French energy companies Engie and Neoen have announced a collaboration to construct a 1GW solar and storage project in south-west France.
The Horizeo project would cover 1000 hectares near the town of Saucats, in Nouvelle-Aquitaine. On this site, the companies would create the solar park, battery storage, and an area “combining agriculture and photovoltaic electricity generation”. The project would also build and power a data centre and hydrogen electrolyser to fuel “opportunities for individual and collective mobility”.
The project will not rely on a fixed energy tariff, instead using over-the counter sales contracts. Because of this, the project will not have access to public support mechanisms.
Development of the planned site would require the felling of part of a pine forest. As such, the development would need environmental authorisation. The companies have pledged to replant more forest than the project would cut down.
In order to give local residents input on the plans, the companies have announced a public debate, overseen by the French National Commission for Public Debate. An Engie press release says the park would supply power for more than 600,000 people.
Engie renewables CEO Gwenaëlle Avice-Huet said: “The Horizeo project is unique in its capacity to produce renewable energy and use it with technologies of the future on a single site. It is also ambitious for its economic model, valued through sales contracts from companies, outside the tender procedures of the state and associated grants. This is a real break with the current economic model of renewable energy in France.”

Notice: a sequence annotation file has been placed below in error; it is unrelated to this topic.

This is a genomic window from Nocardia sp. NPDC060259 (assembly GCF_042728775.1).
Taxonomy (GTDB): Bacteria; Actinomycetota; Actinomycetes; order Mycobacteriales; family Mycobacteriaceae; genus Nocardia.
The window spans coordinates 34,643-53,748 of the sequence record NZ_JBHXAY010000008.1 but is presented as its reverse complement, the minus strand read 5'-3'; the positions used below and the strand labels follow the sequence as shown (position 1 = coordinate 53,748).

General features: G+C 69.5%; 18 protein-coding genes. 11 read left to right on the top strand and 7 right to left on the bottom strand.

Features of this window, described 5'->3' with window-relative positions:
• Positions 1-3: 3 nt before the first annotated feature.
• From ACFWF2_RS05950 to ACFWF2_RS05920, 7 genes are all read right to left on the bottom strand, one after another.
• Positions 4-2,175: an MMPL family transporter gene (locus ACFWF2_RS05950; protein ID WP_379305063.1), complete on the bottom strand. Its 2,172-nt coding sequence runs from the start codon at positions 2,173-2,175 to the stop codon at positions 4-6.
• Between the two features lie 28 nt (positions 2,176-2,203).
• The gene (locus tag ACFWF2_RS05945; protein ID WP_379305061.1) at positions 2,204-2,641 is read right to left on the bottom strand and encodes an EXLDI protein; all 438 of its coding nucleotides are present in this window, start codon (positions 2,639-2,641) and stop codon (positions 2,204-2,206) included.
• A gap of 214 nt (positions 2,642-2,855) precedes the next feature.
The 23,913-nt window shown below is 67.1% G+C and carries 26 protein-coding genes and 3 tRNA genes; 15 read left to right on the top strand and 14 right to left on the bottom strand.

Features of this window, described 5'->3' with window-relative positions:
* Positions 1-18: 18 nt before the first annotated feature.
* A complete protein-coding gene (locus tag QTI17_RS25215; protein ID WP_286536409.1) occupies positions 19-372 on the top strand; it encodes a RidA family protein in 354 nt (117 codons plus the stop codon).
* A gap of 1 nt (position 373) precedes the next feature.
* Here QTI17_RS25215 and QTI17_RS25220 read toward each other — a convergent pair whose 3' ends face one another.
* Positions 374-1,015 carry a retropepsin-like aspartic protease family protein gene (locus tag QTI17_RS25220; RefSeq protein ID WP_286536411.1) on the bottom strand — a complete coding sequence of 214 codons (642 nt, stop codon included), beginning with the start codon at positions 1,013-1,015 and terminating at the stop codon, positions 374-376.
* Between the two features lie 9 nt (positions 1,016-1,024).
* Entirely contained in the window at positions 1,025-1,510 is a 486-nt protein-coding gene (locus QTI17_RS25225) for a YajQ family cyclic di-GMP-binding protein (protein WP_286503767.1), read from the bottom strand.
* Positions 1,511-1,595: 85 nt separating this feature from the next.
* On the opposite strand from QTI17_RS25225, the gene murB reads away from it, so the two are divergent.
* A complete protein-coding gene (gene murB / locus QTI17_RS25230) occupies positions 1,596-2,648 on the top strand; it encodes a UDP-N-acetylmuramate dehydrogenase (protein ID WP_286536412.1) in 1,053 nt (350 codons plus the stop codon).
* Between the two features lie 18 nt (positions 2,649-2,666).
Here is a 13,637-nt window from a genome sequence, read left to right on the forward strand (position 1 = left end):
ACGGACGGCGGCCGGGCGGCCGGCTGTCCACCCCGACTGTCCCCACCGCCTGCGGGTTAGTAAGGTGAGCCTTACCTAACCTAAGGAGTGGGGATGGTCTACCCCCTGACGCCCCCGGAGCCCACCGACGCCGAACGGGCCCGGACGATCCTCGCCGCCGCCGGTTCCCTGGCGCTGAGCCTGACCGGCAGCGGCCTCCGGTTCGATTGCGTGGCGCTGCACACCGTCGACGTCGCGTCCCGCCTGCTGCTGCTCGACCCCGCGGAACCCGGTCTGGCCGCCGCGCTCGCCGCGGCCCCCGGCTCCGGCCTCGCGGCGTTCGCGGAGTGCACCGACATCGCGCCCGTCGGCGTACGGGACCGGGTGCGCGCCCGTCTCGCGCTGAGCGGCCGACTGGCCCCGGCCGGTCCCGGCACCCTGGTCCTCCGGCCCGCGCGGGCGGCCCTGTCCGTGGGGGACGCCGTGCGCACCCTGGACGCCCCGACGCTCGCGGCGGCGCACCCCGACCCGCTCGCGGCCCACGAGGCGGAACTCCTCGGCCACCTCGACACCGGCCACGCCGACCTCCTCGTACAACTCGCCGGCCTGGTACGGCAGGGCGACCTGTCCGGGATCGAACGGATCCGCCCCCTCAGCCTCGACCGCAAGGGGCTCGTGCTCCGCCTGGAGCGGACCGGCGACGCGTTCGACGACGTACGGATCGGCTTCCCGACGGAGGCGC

The companies have not given an estimate of their investment in the project, or how they plan to jointly manage the park.
Neoen deputy CEO Paul-François Croisille said: “Horizeo is a large-scale project that will demonstrate that accelerating France’s energy transition is possible by offering competitive renewable energy directly to companies.
“The project is designed as a low-carbon energy platform, combining solar with technological innovations, such as electricity storage. In keeping with the unprecedented scale of the project, the public consultation will allow us to involve locals and the general public as widely as possible.”
Operating renewable assets outside of government frameworks would mean more adaptability and volatility in income from the farm.
The French Government held its most recent renewables auction in October 2020. It approved 100 solar and wind projects with a combined capacity of 600MW. Of these, 45 were ground-mounted solar projects, with an average tariff of $68.10/MWh. This meant a 7.4% fall on tariffs from the previous auction.
Engie and Neoen are giants within French generation. In its 2020 annual report, Engie noted its position as the largest solar producer in France, with a 7% annual EBITDA growth. At the time, it had 2.6GW of photovoltaic solar generation installed worldwide across the group, with 1.1GW of this in Europe. A significant amount of this came from bids on French government projects, as the company won 165MW of solar bids in the year before April 2020.
In its half-yearly report, Neoen reported EBITDA growth of 58% in the first half of 2020, compared to the same time in 2019. The majority of this change in earnings came from new solar projects in the Americas. In France, the company launched three solar plants with a total capacity of 15MW at peak. In the October renewables auction, the company won contracts for another 14MW of solar and wind.